I associate the work with Scandinavian modernism, with its preference for wholesome, modern materials—hessian and felt. The words, which are placenames for the swamps, bays, marshes, and lakes on the Moon, were devised by a seventeenth-century astronomer, Giovanni Battista Riccioli. They make for a nice poem. I like the range of names. It’s interesting what’s included and what’s not. There’s success, love, and rot, and there’s rainbows, sleep, fear, and forgetfulness—but no sex. Riccioli projected his Jesuit world view onto the Moon. Here’s this inert, lifeless object in space, and it gets all these human sentiments projected onto it. I’m interested in the way that something so ‘other’ can be anthropomorphised.
Mikala Dwyer has been exhibiting internationally since the 1980s and has developed a distinctive and highly engaging sculptural and large-scale installation practice that explores ideas about the infantile, magic and occult forces, modernist design, and the relationship between people and objects. Inventive, playful and provocative, her work pushes the traditional limits of form and materiality.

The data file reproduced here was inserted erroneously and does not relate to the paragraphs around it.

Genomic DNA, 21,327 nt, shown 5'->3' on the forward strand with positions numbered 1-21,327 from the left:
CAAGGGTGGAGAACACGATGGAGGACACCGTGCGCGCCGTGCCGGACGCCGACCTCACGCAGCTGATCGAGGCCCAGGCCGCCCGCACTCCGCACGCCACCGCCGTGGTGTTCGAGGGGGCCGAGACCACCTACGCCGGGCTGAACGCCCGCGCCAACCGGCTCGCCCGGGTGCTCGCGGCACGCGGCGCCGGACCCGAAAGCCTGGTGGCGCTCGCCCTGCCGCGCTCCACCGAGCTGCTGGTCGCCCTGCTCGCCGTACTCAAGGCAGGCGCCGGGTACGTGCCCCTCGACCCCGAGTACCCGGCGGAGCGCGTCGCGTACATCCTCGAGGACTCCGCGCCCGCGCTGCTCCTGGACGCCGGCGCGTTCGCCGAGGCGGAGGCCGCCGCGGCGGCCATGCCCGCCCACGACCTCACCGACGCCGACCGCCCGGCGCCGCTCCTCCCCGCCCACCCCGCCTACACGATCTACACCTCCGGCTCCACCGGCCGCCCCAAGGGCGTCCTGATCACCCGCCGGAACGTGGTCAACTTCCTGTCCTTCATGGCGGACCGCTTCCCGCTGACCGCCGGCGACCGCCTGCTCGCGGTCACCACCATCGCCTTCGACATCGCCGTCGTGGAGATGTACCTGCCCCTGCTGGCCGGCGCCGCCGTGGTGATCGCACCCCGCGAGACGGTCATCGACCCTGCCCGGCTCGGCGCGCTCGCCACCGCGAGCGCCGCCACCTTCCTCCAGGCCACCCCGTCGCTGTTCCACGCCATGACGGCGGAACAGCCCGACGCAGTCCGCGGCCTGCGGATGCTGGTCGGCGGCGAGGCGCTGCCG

Impressive in scale and presence, Moon (2009) is an astoundingly large ten-meter long hessian banner hung from the ceiling and continues to roll across the floor. Hand-cut felt-appliquéd letters in various colours spell out the names of the Lunar Maria – darker parts of the moon’s surface that were mistaken as ‘seas’ by early astronomers but are actually basaltic plains formed by ancient volcanic eruptions. Poem of Giovanni Riccioli’s nomenclature of the Lunar Maria, “Bay of Roughness”, “Lake of Perseverance”, “Sea of Nectar” amongst many other names – whimsical yet sublime, these titles are tantamount to life itself.